U.S. disputes findings of Afghan air strike investigation
The U.S. military disputes allegations by Afghan officials on Wednesday that 95 children were among the 140 people who allegedly died in a recent U.S-Taliban battle.
Military officials said the graves in two western Afghanistan villages were too small to contain that number of victims.
U.S. military spokesman Col. Greg Julian said "there is no physical proof that can substantiate" the Afghan list of victims.
Afghans blame U.S. air strikes for the deaths and destruction in two villages in Farah province last week. But American officials say the Taliban kept villagers hostage during the fight, which ultimately lead to their deaths.
Villagers in Ganjabad told Afghan officials they took children, women and the elderly to compounds to keep them safe. But other witness reports suggest Taliban had used the civilians as shields and herded them into the compounds.
Fighter aircraft later bombed the compounds in an air strike ordered by U.S. marine special operations forces. The majority of the people inside the compounds were killed, according to villagers.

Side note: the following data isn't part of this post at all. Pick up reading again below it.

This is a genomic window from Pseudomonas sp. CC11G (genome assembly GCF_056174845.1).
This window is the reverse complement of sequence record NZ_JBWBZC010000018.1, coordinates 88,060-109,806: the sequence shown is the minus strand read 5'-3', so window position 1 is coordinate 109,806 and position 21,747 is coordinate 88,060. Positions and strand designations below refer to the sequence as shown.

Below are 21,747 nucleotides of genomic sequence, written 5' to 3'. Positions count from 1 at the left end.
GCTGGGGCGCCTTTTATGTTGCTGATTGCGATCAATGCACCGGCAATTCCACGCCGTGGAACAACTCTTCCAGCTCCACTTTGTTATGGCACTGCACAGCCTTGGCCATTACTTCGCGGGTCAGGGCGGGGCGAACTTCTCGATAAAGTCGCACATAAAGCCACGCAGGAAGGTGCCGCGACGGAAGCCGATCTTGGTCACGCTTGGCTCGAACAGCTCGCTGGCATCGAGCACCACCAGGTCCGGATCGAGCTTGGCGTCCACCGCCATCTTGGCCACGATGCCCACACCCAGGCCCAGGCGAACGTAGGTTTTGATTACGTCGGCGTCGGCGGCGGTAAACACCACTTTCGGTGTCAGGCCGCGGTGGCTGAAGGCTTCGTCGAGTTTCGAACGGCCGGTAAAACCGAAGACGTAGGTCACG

A list of the dead, with names and ages, was compiled by members of an Afghan government commission based on the testimony of villagers who said their relatives had died, said Obaidullah Helali, a legislator from Farah and a member of the government's investigative team. The list is not being made public.
Compensation provided to victims' families
Helali said investigators classified all victims under 18 as children and compensation — up to $2,000 US — has been delivered to the families.
U.S. officials allege the compensation is motivating villagers to increase the death toll.
The bodies were buried before the investigation took place and there are no plans to dig them up, Helali said.
It was not clear how investigators determined how those reported missing were killed or simply fled the area.
With the compensation delivered on Tuesday, the investigation has effectively concluded, officials said, though the investigative team has not officially declared it over.
Afghanistan President Hamid Karzai has said the air strikes through the night of May 4 were "not acceptable" and estimated that 125 to 130 civilians died.
Following the attack, the International Committee of the Red Cross confirmed that women and children were among the dead that volunteers saw amid the rubble in Gerani and Ganjabad.
The Red Cross did not provide an overall estimate of the number of dead.
With files from The Associated Press